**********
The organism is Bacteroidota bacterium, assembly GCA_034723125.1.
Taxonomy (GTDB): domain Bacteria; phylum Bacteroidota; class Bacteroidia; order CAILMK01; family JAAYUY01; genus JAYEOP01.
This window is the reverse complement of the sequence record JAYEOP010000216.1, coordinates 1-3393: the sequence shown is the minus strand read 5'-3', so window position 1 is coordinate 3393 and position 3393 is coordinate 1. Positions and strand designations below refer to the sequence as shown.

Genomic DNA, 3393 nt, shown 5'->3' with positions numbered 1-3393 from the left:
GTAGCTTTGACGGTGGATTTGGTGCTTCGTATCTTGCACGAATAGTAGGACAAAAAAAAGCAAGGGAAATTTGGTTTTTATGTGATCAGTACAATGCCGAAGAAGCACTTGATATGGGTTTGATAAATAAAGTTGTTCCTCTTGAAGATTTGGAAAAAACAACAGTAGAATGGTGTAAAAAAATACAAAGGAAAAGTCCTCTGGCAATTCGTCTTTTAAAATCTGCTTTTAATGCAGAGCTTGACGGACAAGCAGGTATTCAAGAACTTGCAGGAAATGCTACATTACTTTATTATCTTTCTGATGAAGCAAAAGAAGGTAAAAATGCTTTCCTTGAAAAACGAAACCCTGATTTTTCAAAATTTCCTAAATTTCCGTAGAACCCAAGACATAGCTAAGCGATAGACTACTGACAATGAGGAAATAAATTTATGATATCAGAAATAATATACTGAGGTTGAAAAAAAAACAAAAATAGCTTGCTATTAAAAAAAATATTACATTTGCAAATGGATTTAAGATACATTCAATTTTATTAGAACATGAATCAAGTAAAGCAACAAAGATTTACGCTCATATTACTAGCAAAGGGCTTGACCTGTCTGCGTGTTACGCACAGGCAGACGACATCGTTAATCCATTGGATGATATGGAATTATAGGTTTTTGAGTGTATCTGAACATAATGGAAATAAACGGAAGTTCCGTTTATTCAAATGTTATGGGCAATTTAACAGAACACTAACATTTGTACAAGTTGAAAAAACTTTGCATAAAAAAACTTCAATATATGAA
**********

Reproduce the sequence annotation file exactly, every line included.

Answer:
The organism is Bacteroidota bacterium, assembly GCA_034723125.1.
Taxonomy (GTDB): domain Bacteria; phylum Bacteroidota; class Bacteroidia; order CAILMK01; family JAAYUY01; genus JAYEOP01.
This window is the reverse complement of the sequence record JAYEOP010000216.1, coordinates 1-3393: the sequence shown is the minus strand read 5'-3', so window position 1 is coordinate 3393 and position 3393 is coordinate 1. Positions and strand designations below refer to the sequence as shown.

Genomic DNA, 3393 nt, shown 5'->3' with positions numbered 1-3393 from the left:
GTAGCTTTGACGGTGGATTTGGTGCTTCGTATCTTGCACGAATAGTAGGACAAAAAAAAGCAAGGGAAATTTGGTTTTTATGTGATCAGTACAATGCCGAAGAAGCACTTGATATGGGTTTGATAAATAAAGTTGTTCCTCTTGAAGATTTGGAAAAAACAACAGTAGAATGGTGTAAAAAAATACAAAGGAAAAGTCCTCTGGCAATTCGTCTTTTAAAATCTGCTTTTAATGCAGAGCTTGACGGACAAGCAGGTATTCAAGAACTTGCAGGAAATGCTACATTACTTTATTATCTTTCTGATGAAGCAAAAGAAGGTAAAAATGCTTTCCTTGAAAAACGAAACCCTGATTTTTCAAAATTTCCTAAATTTCCGTAGAACCCAAGACATAGCTAAGCGATAGACTACTGACAATGAGGAAATAAATTTATGATATCAGAAATAATATACTGAGGTTGAAAAAAAAACAAAAATAGCTTGCTATTAAAAAAAATATTACATTTGCAAATGGATTTAAGATACATTCAATTTTATTAGAACATGAATCAAGTAAAGCAACAAAGATTTACGCTCATATTACTAGCAAAGGGCTTGACCTGTCTGCGTGTTACGCACAGGCAGACGACATCGTTAATCCATTGGATGATATGGAATTATAGGTTTTTGAGTGTATCTGAACATAATGGAAATAAACGGAAGTTCCGTTTATTCAAATGTTATGGGCAATTTAACAGAACACTAACATTTGTACAAGTTGAAAAAACTTTGCATAAAAAAACTTCAATATATGAA